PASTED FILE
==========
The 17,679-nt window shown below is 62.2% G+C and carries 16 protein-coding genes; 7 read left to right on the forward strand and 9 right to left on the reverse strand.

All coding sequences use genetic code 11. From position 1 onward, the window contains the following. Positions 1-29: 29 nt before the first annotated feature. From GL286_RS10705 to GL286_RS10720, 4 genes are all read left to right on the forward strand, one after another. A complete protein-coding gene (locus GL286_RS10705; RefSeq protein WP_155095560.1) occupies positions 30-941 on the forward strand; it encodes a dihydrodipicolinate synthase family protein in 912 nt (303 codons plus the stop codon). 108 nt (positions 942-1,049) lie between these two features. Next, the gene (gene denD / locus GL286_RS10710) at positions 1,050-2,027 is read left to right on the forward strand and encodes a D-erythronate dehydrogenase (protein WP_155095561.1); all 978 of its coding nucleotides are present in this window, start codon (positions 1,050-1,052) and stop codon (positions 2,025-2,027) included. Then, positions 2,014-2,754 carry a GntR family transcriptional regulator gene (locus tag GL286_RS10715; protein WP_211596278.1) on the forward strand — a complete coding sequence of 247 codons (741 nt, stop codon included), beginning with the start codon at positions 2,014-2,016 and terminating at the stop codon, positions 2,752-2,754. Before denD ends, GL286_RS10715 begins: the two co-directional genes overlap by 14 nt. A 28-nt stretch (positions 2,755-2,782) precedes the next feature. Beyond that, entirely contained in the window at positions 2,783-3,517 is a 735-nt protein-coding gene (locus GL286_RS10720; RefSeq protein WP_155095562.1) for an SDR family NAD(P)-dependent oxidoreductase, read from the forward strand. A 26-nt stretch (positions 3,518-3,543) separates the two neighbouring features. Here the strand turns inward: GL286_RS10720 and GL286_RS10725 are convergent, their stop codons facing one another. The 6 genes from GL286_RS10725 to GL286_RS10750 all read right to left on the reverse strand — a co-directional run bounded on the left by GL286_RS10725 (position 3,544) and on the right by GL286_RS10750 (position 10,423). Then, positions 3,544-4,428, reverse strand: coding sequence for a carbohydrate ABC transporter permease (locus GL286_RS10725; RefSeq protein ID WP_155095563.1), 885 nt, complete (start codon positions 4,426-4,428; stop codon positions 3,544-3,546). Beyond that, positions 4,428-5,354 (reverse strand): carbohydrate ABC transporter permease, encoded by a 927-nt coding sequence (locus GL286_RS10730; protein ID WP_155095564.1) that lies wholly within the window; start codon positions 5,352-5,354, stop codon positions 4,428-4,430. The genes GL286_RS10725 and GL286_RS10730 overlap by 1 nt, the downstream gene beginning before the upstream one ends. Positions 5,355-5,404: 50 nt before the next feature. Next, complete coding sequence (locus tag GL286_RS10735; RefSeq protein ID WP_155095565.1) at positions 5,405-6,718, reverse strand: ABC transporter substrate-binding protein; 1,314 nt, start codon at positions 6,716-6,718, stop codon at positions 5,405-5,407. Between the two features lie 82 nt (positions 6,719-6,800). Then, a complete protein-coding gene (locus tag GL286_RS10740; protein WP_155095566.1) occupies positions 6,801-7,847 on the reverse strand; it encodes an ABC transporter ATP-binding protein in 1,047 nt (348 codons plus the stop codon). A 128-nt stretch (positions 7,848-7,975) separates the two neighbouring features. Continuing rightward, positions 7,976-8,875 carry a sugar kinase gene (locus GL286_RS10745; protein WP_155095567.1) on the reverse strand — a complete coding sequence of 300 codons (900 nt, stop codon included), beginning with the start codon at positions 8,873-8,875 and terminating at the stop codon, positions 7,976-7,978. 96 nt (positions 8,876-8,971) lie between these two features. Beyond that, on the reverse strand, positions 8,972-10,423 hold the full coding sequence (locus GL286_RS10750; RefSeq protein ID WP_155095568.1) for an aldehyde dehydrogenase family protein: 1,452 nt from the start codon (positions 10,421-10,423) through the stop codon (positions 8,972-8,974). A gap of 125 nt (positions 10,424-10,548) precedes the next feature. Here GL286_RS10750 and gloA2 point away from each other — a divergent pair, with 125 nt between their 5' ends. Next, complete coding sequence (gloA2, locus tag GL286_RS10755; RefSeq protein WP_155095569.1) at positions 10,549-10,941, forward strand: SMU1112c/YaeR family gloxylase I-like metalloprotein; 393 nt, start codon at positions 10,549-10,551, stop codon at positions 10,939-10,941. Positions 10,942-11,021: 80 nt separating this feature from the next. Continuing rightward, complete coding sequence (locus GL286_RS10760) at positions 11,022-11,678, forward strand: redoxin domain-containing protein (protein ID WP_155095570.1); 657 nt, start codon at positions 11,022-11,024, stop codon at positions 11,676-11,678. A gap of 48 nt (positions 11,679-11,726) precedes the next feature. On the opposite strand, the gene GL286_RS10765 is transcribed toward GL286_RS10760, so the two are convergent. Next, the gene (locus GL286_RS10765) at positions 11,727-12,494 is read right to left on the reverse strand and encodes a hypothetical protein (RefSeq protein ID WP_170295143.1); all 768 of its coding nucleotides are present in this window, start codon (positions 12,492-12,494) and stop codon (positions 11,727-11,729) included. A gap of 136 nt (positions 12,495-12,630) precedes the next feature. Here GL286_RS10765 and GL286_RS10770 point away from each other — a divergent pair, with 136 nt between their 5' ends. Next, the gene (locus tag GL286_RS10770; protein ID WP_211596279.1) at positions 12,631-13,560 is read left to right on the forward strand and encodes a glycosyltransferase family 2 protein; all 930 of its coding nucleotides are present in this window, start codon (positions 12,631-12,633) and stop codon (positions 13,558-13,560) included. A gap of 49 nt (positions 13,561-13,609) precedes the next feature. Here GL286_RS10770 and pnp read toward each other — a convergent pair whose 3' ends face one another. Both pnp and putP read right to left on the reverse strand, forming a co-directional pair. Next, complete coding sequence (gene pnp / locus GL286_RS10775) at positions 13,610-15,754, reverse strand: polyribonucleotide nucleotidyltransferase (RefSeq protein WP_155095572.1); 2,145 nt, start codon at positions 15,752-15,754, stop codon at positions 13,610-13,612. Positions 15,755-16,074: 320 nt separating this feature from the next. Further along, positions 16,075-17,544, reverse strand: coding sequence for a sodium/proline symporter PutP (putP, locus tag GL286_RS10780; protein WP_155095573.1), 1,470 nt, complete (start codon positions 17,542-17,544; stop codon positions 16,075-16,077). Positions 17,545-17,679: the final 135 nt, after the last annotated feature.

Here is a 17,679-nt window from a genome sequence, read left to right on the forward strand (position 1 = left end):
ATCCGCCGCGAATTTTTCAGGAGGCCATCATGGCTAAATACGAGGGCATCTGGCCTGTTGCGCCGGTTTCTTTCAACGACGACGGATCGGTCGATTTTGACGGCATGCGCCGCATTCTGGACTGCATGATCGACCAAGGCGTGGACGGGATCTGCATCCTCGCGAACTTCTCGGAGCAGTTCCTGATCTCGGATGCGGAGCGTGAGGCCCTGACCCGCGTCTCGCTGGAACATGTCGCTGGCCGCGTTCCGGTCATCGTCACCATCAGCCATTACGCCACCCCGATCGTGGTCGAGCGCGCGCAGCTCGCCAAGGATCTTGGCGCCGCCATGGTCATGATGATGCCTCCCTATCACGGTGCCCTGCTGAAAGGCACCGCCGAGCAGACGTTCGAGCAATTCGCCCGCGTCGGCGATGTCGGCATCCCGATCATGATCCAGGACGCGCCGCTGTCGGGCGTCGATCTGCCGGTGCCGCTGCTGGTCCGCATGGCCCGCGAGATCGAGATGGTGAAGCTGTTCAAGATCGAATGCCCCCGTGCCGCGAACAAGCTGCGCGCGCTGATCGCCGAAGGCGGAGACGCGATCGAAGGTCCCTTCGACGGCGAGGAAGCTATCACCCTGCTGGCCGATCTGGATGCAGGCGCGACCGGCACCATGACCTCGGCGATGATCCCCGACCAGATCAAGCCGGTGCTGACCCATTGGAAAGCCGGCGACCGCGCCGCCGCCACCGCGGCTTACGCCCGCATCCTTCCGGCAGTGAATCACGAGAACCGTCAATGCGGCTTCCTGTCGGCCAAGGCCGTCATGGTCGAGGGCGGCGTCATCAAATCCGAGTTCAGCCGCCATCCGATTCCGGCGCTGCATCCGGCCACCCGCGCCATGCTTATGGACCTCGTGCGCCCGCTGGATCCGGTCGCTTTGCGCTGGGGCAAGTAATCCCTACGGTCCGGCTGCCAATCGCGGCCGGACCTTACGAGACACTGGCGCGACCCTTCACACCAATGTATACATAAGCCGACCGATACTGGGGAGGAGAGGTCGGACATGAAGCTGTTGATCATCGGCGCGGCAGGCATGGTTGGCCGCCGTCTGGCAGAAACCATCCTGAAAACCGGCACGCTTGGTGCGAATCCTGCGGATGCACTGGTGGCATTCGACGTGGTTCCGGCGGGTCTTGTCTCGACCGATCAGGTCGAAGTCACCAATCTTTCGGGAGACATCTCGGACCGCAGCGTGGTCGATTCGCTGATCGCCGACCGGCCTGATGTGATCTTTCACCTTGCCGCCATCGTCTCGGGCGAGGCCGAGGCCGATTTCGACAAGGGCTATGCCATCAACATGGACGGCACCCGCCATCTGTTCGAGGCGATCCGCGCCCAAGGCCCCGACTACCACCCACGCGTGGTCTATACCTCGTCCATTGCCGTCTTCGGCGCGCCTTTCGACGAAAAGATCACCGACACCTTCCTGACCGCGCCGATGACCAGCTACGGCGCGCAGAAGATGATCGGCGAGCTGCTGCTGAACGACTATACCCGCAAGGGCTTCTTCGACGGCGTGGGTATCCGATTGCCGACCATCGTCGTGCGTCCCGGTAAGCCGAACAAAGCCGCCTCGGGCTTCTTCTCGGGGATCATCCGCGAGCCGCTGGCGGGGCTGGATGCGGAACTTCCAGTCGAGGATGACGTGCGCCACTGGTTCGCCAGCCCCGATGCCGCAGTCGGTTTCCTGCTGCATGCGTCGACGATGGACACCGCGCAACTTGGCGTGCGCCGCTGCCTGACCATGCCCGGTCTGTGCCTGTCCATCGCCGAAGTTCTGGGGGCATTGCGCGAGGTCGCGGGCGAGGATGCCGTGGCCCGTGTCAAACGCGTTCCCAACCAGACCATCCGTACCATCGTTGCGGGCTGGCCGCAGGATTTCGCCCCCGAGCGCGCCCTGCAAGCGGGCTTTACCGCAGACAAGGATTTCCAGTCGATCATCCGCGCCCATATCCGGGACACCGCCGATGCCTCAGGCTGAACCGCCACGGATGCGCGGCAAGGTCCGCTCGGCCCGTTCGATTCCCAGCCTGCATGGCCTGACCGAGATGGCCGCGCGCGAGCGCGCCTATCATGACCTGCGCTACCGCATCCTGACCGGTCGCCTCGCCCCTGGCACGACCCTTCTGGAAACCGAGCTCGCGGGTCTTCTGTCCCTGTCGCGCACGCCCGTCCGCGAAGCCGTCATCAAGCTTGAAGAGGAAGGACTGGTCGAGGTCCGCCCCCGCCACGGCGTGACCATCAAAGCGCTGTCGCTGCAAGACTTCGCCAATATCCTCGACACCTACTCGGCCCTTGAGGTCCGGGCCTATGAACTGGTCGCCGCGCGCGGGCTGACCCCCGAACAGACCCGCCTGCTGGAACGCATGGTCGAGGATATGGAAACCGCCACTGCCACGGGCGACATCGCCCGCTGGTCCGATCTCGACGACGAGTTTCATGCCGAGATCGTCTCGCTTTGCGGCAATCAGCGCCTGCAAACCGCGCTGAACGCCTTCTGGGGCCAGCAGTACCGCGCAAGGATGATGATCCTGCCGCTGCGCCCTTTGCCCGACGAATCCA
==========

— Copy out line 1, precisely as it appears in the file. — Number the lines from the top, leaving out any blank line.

The 17,679-nt window shown below is 62.2% G+C and carries 16 protein-coding genes; 7 read left to right on the forward strand and 9 right to left on the reverse strand.